We take a look at 2012's municipal CEF performance, distribution cuts, mergers, and more.
2012 was a good year for municipal closed-end fund investors. Low short-term interest rates led to cheap leverage financing, while falling long-term municipal rates and lessening concerns over municipal credit quality led to capital appreciation.
As a result, every single municipal CEF, many of which used leverage, had positive net asset value returns for the year. Things also went well from a share price return perspective, with only one fund logging a negative return (AllianceBernstein NY Municipal Income AYN lost a paltry 0.5%). Looking past the amplified capital appreciation, the shape of the yield curve also partially influenced ubiquitous distribution cuts throughout the sector.
Income-oriented investors should note the importance of understanding these trends for the sake of future distributions. The last two weeks have been devoted to year-end reviews of taxable CEF sectors. With this in mind, let's take a closer look at the performance and major developments of the muni CEF market of 2012.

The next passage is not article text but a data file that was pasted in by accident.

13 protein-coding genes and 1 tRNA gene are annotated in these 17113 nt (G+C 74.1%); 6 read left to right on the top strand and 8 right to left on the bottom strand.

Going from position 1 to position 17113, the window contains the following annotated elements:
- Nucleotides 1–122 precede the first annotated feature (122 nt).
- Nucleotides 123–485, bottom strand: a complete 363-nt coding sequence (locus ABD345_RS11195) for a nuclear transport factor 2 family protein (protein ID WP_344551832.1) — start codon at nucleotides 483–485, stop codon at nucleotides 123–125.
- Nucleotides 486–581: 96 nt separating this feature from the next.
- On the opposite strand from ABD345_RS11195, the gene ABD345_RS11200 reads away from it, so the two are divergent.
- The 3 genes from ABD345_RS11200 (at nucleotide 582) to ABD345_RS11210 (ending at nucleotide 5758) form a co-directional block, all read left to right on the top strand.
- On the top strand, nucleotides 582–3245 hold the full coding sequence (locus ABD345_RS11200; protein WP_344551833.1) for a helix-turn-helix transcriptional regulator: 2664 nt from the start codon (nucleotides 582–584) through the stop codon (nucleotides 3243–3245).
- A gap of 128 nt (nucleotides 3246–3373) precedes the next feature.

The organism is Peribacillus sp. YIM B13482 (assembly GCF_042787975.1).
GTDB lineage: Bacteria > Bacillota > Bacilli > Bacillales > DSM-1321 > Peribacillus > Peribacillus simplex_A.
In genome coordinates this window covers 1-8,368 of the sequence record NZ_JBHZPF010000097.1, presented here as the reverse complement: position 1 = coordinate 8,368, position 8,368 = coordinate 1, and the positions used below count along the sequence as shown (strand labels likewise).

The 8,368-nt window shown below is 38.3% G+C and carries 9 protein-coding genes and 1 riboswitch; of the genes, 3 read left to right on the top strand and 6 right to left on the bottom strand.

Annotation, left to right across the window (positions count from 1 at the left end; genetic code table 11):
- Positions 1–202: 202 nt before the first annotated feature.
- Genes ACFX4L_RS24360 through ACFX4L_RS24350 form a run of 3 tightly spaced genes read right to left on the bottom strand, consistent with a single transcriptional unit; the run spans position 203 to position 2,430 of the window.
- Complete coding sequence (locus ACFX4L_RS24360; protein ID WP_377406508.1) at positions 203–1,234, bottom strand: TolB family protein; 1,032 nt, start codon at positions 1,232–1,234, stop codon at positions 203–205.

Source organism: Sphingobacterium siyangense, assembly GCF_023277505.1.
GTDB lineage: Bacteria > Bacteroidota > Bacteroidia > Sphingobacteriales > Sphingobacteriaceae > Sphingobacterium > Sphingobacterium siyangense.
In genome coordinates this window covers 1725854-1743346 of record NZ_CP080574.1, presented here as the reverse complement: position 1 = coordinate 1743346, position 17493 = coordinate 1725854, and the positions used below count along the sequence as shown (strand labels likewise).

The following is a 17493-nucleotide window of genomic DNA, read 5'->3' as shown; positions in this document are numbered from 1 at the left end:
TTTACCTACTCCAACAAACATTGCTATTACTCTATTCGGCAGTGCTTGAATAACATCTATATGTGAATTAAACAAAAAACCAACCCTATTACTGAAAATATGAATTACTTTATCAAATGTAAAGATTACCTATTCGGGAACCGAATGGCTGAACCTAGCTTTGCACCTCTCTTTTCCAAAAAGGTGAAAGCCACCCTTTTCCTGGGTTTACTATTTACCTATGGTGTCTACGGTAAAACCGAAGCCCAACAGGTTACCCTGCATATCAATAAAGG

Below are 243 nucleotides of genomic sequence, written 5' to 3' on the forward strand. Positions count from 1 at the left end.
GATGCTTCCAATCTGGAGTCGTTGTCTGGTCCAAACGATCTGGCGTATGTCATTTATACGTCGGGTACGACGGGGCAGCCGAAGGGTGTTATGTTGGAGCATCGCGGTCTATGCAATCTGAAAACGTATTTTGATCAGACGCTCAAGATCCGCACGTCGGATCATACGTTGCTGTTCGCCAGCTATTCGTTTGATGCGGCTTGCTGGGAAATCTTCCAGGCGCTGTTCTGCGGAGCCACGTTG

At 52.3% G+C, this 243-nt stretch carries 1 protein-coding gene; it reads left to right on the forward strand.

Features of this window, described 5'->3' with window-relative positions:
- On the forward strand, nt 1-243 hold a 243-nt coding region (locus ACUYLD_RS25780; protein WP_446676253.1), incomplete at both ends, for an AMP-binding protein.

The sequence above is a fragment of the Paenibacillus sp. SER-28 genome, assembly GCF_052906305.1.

One main trend sticks out from the performance table above: 2012 paid off for riskier funds. The top 10 absolute performers all had below-average credit ratings, while eight of them had above-average leverage ratios. Similarly, eight of the 10 worst performers had either average or above-average credit ratings, while four had below-average leverage. What's more, the worst performers list is largely populated by funds that focus on intermediate- and short-term securities. Looking at the Sharpe ratios of each list (which adjusts performance for volatility, not other risk factors such as interest-rate sensitivity and credit quality), the best performers were still above-average. However, it's worth noting that four of the funds (Eaton Vance Municipal Income EVN, PIMCO Municipal Income PMF, PIMCO Municipal Income II Common PML, and PIMCO Municipal Income III PMX) had either below-average or only slightly above-average Sharpe ratios.